authorized by the patient, there's noth-
ing wrong with it," she added.
LSA first-year student LaTesia
Collies also supports assisted suicide.
"It should be legal because the First
Amendment gives a person certain
rights and I feel assisted suicide should
be included," she said.
Derek D'Angelo said it should be
an individual's decision what to do
with their own lives, but he fears
legalizing it may create problems. "A
person should have the right to decide
if it's best for them. ... Unfortunately,
if legalized, many people will begin
to abuse this right," D'Angelo said.
Other students on campus oppose
these views on the subject. John
Damoose, president of the College
Republicans, expressed his strong op-
position to the issue.
"Assisted suicide is absolutely dis-
gusting," Damoose said. "It shows a
complete disrespect for life."
Students on both sides of the fence
will address assisted suicide in a de-
bate sponsored by the Alice Lloyd
Pilot Program today in the Alice Lloyd
residence hall. LSA first-year student
Andrew Wright, who helped to orga-
nize the debate, said he does not have
extreme views on the issue. "I'm neu-
tral on the issues and willing to listen
to both sides," Wright said.

Correction
The Power Macintosh 6100 can be purchased for about $1,600. This was incorrectly reported in yesterday's Daily.

Group Meetings
" American Movement for Is-
rael, Hillel, 7 p.m.
" Arab-American Students' As-
sociation, Arabic conversation
hour, Amer's on State, 8:30p.m.
a Asian Pacific Lesbian-Gay-Bi-
sexual Support Group, Michi-
gan Union, Room 3116, 5:30
p.m.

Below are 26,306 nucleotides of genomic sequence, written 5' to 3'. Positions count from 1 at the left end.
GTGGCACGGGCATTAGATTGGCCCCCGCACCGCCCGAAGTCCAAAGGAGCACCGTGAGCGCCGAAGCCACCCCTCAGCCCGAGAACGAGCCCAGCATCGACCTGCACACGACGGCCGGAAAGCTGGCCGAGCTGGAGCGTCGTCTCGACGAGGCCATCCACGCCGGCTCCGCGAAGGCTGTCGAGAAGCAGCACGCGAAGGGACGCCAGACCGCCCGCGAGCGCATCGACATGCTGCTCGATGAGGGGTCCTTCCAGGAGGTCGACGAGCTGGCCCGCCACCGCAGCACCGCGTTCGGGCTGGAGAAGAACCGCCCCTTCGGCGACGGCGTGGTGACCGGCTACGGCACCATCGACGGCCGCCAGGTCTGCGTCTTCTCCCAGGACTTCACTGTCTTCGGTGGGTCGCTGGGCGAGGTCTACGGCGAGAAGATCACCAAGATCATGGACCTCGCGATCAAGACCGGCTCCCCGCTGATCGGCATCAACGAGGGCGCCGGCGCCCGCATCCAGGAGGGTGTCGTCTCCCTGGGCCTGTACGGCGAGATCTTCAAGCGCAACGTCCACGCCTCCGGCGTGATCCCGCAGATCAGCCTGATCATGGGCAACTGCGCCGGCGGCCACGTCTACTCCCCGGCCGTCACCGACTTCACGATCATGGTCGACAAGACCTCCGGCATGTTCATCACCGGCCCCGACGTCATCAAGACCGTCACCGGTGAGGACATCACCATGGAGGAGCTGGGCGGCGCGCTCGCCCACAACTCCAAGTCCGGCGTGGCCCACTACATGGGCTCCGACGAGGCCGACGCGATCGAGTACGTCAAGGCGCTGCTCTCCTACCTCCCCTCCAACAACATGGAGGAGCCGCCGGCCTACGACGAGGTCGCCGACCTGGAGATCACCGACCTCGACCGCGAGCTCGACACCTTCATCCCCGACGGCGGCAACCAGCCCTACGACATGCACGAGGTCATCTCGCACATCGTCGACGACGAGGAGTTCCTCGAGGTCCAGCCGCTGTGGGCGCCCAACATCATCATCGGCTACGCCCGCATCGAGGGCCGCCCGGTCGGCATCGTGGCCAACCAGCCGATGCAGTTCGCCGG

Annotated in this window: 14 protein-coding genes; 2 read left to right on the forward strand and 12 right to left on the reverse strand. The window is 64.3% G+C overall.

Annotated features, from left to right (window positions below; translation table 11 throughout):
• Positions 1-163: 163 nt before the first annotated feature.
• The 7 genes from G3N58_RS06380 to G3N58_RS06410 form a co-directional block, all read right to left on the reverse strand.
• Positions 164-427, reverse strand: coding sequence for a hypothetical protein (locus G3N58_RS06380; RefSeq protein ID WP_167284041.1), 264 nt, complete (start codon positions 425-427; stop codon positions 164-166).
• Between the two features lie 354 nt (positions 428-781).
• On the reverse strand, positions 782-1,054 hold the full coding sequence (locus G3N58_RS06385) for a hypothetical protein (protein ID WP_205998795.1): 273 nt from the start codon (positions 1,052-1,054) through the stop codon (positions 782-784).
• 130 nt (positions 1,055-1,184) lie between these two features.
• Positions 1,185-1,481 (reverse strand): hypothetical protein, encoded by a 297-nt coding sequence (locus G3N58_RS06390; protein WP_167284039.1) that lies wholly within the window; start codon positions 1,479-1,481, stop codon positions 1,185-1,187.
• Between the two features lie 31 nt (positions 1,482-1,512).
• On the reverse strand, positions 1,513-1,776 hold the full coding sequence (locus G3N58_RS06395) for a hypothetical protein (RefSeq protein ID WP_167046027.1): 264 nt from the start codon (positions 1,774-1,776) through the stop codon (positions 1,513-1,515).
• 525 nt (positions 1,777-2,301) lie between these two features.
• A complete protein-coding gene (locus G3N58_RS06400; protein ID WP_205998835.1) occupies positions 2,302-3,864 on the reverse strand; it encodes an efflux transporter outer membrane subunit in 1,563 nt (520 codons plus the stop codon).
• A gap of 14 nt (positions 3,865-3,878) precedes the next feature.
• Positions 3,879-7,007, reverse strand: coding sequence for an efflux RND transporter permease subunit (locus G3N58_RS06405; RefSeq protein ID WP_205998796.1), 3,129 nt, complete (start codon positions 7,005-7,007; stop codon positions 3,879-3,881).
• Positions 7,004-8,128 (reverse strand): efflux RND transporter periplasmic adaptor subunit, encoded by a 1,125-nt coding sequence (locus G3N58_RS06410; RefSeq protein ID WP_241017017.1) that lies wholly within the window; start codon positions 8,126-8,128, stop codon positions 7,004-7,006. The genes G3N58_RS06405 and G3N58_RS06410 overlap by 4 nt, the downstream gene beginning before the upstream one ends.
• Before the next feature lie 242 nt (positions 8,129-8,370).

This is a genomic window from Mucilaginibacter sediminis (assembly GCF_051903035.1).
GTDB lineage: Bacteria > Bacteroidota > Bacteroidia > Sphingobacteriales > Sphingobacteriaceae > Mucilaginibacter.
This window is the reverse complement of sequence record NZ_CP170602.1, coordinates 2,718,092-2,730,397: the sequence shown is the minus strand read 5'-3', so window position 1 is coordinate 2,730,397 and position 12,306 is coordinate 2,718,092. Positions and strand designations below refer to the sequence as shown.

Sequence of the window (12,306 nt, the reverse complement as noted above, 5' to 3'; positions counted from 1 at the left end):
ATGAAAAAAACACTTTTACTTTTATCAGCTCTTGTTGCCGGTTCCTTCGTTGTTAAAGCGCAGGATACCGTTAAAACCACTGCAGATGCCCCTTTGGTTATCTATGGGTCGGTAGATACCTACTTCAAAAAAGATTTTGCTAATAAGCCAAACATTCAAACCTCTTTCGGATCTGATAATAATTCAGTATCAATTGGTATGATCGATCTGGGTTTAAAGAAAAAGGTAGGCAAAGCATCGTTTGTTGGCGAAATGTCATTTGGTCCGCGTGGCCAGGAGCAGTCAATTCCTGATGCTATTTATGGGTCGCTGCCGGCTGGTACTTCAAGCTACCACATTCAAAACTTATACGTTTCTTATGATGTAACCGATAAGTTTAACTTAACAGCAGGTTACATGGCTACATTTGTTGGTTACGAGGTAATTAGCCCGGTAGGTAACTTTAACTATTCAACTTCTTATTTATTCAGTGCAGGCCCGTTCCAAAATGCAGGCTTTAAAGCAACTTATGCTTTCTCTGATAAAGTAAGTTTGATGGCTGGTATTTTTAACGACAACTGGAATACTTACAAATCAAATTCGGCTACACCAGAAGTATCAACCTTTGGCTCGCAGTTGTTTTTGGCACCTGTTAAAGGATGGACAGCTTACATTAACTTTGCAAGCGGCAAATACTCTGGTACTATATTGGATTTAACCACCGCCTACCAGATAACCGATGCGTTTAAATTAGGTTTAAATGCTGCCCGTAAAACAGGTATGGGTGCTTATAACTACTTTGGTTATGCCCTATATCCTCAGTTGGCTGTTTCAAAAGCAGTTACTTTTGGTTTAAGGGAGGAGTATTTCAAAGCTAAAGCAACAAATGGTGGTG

0 College Republicans, MLB
basement, 6:30 p.m.
" English Association, Haven
Hall, seventh floor lounge, 4
p.m.
C3 Estonian, Latvian, and
Lithuanian Club, Michigan
Union, Crofoot Room, 7 p.m.
U Focus Group: Grad. Students
talk about different psychol-
ogy degrees, Michigan League,
Room D, third floor, 7:30 p.m.
L Folk Dance Club, North Cam-
nus Cnmmnns 7-30 nm.

Association, Trotter House, 7
p.m.
" Southwest Detroit Student As-
sembly, Michigan Union, Baits
Room, 9 p.m.
" Undergraduate Law Club,
Michigan Union, Room 4121,
10:30 a.m.-1 p.m.
" Women's Rugby Practice,
Oosterbaan Building, 9:30-11
p.m.
Events
D Blood Drive, sponsored by the
Greek system, Michigan Union,
1-6:30 p.m.
" "CHINA: Sino-American Re-
lations Under Stress," Inter-
national Lunch Forum, Interna-
tional Center, noon.
" Conference on the Holocaust,
Memorial of Names, all day on
the Diag; Jewish Thought After
the Holocaust. 3050 Frieze

Quad, Ambatana Lounge, 7p.m.
" "The Jesus Summit," sponsored
by Canterbury House, 518 E.
Washington St., 5 p.m.
Q "To Value in Common," Ken-
neth Leech, sponsored by the
Institute for Public Theology at
Canterbury House, 518 E.
Washington, 4 p.m.
Student services
Q 76-GUIDE, peer counseling
phone line, call 76-GUIDE, 7
p.m.-8 a.m.
Q Campus Information Center,
Michigan Union, 763-INFO;
events info., 76-EVENT; film
info., 763-FILM.
Q International Center, practical
training, 10 a.m.; health insur-
ance, 2 p.m.
Q North Campus Information
Center. North Campus Com-